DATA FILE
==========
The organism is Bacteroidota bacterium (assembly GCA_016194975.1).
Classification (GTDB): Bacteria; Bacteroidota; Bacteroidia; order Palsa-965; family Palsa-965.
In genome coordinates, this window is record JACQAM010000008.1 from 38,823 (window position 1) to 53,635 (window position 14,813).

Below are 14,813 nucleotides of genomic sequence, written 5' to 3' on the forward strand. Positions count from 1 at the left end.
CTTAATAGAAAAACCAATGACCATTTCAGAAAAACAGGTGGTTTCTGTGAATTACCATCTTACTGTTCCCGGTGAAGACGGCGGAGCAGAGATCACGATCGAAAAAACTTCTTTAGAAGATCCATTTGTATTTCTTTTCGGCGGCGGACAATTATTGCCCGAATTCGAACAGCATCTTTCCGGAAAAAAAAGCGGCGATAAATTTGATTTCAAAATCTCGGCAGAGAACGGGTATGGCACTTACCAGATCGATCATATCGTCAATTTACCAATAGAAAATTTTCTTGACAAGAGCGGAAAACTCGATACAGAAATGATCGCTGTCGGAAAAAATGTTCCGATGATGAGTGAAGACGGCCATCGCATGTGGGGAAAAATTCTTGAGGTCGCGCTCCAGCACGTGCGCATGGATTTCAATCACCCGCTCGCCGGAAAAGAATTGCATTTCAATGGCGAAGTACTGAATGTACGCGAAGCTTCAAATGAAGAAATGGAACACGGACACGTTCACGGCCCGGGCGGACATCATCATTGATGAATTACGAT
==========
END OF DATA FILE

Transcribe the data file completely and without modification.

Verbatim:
The organism is Bacteroidota bacterium (assembly GCA_016194975.1).
Classification (GTDB): Bacteria; Bacteroidota; Bacteroidia; order Palsa-965; family Palsa-965.
In genome coordinates, this window is record JACQAM010000008.1 from 38,823 (window position 1) to 53,635 (window position 14,813).

Below are 14,813 nucleotides of genomic sequence, written 5' to 3' on the forward strand. Positions count from 1 at the left end.
CTTAATAGAAAAACCAATGACCATTTCAGAAAAACAGGTGGTTTCTGTGAATTACCATCTTACTGTTCCCGGTGAAGACGGCGGAGCAGAGATCACGATCGAAAAAACTTCTTTAGAAGATCCATTTGTATTTCTTTTCGGCGGCGGACAATTATTGCCCGAATTCGAACAGCATCTTTCCGGAAAAAAAAGCGGCGATAAATTTGATTTCAAAATCTCGGCAGAGAACGGGTATGGCACTTACCAGATCGATCATATCGTCAATTTACCAATAGAAAATTTTCTTGACAAGAGCGGAAAACTCGATACAGAAATGATCGCTGTCGGAAAAAATGTTCCGATGATGAGTGAAGACGGCCATCGCATGTGGGGAAAAATTCTTGAGGTCGCGCTCCAGCACGTGCGCATGGATTTCAATCACCCGCTCGCCGGAAAAGAATTGCATTTCAATGGCGAAGTACTGAATGTACGCGAAGCTTCAAATGAAGAAATGGAACACGGACACGTTCACGGCCCGGGCGGACATCATCATTGATGAATTACGAT